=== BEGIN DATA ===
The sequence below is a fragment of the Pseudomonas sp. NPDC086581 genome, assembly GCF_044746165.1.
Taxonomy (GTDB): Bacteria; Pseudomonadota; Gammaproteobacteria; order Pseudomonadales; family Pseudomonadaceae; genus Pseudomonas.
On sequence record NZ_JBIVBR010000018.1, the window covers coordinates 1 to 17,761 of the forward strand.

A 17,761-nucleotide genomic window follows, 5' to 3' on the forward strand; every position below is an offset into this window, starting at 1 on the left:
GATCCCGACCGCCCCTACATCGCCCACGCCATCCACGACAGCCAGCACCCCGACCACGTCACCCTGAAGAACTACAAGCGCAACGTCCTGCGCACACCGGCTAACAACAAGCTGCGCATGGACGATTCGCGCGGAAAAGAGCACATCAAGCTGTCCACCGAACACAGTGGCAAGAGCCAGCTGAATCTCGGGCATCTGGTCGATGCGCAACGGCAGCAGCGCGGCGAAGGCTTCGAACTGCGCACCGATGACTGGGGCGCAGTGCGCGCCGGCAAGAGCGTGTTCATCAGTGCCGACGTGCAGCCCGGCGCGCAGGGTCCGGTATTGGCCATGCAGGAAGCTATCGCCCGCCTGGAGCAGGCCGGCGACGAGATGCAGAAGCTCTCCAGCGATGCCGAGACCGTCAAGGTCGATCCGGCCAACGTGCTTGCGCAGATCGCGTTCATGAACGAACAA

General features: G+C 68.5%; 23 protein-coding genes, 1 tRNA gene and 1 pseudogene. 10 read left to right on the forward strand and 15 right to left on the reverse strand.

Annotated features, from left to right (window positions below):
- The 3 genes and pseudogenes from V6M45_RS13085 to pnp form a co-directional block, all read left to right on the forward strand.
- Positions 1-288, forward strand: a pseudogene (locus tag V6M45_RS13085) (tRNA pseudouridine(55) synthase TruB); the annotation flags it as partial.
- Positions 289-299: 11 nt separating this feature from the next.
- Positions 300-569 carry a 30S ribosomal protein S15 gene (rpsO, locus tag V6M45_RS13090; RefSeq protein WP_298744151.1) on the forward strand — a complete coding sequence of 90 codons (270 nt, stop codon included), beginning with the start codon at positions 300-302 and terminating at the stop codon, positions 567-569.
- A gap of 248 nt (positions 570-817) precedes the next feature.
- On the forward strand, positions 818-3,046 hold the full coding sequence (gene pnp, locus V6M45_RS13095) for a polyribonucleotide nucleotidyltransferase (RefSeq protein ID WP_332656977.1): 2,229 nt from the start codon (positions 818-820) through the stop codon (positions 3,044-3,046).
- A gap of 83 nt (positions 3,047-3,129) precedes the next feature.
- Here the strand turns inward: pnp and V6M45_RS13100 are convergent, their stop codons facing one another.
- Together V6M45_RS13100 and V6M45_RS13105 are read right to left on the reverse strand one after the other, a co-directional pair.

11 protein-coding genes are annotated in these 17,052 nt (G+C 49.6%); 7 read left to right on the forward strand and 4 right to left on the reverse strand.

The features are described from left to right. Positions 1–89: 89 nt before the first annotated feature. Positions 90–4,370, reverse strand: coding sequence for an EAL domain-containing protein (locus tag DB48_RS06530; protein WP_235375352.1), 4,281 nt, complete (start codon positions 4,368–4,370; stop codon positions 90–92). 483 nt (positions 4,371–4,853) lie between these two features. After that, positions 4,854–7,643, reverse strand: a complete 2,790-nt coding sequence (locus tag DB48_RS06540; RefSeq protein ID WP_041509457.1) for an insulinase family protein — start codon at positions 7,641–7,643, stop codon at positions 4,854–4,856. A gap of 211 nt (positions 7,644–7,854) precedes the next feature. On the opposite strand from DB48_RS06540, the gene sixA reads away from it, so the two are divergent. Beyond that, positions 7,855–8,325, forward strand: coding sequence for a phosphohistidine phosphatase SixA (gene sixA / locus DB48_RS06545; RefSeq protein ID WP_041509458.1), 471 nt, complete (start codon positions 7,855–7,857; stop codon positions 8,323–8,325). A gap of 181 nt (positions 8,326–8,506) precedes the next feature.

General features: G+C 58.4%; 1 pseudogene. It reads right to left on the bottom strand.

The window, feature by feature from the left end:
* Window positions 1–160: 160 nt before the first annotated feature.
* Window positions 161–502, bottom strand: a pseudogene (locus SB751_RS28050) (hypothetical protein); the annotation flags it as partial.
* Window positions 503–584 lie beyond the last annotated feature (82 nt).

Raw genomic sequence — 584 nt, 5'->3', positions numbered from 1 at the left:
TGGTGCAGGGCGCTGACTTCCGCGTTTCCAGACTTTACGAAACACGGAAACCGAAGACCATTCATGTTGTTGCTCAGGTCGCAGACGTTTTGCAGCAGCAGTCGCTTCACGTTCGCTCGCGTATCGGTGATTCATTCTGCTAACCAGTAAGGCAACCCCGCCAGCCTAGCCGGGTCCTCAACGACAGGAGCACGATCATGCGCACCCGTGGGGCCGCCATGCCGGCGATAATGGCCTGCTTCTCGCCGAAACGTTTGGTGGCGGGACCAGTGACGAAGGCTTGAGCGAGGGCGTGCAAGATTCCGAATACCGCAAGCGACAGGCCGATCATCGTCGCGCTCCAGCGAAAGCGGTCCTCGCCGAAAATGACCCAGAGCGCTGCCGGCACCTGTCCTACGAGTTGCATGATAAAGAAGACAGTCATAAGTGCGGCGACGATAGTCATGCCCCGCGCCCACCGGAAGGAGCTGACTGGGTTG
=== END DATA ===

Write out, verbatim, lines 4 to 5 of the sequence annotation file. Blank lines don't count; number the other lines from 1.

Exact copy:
A 17,761-nucleotide genomic window follows, 5' to 3' on the forward strand; every position below is an offset into this window, starting at 1 on the left:
GATCCCGACCGCCCCTACATCGCCCACGCCATCCACGACAGCCAGCACCCCGACCACGTCACCCTGAAGAACTACAAGCGCAACGTCCTGCGCACACCGGCTAACAACAAGCTGCGCATGGACGATTCGCGCGGAAAAGAGCACATCAAGCTGTCCACCGAACACAGTGGCAAGAGCCAGCTGAATCTCGGGCATCTGGTCGATGCGCAACGGCAGCAGCGCGGCGAAGGCTTCGAACTGCGCACCGATGACTGGGGCGCAGTGCGCGCCGGCAAGAGCGTGTTCATCAGTGCCGACGTGCAGCCCGGCGCGCAGGGTCCGGTATTGGCCATGCAGGAAGCTATCGCCCGCCTGGAGCAGGCCGGCGACGAGATGCAGAAGCTCTCCAGCGATGCCGAGACCGTCAAGGTCGATCCGGCCAACGTGCTTGCGCAGATCGCGTTCATGAACGAACAA